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Strength Training: A Balanced Approach

Incorporate pushing and pulling to help prevent injuries

Chris Ritter | April 23, 2013

Movement and muscle imbalances cause the majority of chronic injuries, and swimming is an imbalanced sport. Think about how much all of the competitive strokes use similar muscles and movements, especially in your upper body. Add to that the repetitive nature of swimming, and over just a short span of training, you can develop some type of pesky injury.

Oftentimes that injury occurs in the shoulder. If your strength-training program incorporates a lot of push-ups and dips but includes few pulling movements to counterbalance the pushing in those exercises, your shoulders will likely suffer.

Strength training is a great way to combat the negative effects that swimming can have on your posture and function. To get the benefit, though, you need to shift your thinking about your body. Many people still think of strength-training workouts in terms of “chest day” or “leg day,” an archaic approach that’s only really useful for bodybuilders. Instead, start thinking about training movements instead of muscles or body regions.

To maintain a balanced program, make sure you aren’t pushing more than you’re pulling over the course of your training. Basic movements can be broken down into four categories:

  • Pushing (such as push-ups or dips)
  • Pulling (such as pull-ups or rows)
  • Knee-dominant (such as squats or lunges)
  • Hip-dominant (such as deadlifts in either a single or double-legged position)

A simple workout should focus on just one exercise from each category. Once you have that part down, the next step is to develop a balanced strength-training program.

For swimmers, I recommend a slightly imbalanced program that emphasizes more pulling than pushing to help offset the negative posture and function effects of swim training.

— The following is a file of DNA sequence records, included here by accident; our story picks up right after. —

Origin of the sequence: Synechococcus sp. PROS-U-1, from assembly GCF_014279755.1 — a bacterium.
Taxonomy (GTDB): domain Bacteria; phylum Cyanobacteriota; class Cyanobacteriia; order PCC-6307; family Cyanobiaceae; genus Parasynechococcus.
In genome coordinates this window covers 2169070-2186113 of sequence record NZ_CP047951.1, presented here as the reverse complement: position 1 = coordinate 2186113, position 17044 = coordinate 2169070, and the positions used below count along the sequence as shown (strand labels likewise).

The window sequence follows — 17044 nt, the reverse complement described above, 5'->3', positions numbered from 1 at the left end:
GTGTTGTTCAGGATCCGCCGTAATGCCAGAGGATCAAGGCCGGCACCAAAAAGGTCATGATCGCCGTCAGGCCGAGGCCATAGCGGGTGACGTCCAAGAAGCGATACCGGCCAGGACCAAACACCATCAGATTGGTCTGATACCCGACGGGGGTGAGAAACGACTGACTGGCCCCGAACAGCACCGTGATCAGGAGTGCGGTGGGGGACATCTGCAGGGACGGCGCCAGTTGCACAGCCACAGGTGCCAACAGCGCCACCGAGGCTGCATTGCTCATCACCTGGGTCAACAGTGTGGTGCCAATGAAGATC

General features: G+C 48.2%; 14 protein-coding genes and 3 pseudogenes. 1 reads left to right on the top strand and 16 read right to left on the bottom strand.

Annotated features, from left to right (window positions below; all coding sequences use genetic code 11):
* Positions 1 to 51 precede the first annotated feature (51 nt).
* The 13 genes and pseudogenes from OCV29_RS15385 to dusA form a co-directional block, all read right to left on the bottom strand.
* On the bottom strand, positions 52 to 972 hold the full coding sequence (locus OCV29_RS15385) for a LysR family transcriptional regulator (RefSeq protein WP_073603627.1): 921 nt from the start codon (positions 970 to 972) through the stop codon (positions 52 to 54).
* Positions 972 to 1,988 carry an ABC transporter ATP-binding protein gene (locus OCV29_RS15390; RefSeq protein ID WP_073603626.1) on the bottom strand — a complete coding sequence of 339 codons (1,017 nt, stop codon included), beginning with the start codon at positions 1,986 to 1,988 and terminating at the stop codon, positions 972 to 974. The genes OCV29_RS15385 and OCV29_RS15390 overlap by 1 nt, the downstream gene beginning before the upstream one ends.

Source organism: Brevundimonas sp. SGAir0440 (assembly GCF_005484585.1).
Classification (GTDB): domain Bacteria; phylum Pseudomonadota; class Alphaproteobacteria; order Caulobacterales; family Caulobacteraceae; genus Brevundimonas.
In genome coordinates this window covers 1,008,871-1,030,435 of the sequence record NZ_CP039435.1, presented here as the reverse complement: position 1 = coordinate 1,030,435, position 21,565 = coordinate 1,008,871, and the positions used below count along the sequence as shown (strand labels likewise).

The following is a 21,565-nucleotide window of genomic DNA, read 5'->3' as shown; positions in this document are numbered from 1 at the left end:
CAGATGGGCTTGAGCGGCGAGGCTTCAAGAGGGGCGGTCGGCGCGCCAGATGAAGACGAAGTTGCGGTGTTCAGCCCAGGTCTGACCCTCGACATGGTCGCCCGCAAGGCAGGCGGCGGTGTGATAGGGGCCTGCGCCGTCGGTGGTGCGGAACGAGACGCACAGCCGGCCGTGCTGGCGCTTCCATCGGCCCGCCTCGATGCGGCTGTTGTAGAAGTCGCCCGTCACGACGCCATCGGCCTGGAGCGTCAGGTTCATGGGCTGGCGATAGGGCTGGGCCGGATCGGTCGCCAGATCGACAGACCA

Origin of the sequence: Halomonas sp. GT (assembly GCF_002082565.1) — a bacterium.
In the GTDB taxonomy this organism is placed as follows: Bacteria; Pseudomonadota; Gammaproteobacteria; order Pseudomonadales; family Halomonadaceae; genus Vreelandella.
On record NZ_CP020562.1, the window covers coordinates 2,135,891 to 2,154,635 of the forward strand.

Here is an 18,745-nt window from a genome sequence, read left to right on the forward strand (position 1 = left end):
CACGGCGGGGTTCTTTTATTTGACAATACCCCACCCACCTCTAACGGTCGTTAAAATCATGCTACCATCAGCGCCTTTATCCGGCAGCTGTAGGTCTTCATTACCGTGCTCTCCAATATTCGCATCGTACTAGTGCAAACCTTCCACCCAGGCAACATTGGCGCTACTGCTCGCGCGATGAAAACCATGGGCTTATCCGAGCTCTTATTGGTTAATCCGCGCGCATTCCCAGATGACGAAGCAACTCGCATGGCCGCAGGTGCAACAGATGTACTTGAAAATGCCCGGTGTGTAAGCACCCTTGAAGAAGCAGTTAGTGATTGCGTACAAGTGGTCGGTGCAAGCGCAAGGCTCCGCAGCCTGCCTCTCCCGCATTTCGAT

When strengthening the lower body, it’s important to balance knee- and hip-dominant movements. Most people will focus too much on knee-dominant movements and neglect hip-dominant ones. If these moves aren’t practiced proportionally, you may experience hamstring or other lower body injuries.

The best way to avoid injuries is to stay ahead of them with a preventative strength-training program. However, without proper instruction, you can get injured doing strength training. Be sure to use good judgment when learning new movements. All four of the categories: pushing, pulling, knee- and hip-dominant, include many exercises that vary in difficulty. Consulting with a fitness professional will help you decide which ones are best for you.

You can search for fitness professionals on these sites:

National Academy of Sports Medicine

National Strength and Conditioning Association

USMS Wave Seperator

About the Author—Chris Ritter

Chris Ritter is the founder of RITTER Sports Performance online training programs and the author of the e-book, SURGE STRENGTH, which details how to strength train specifically for swimming performance. Ritter, a swimmer himself, has a degree in kinesiology and exercise science and he specializes in training athletes of diverse abilities, ranging from beginners to Olympians. Follow him on Twitter @RITTERSP or like his Facebook page for updates and training tips.

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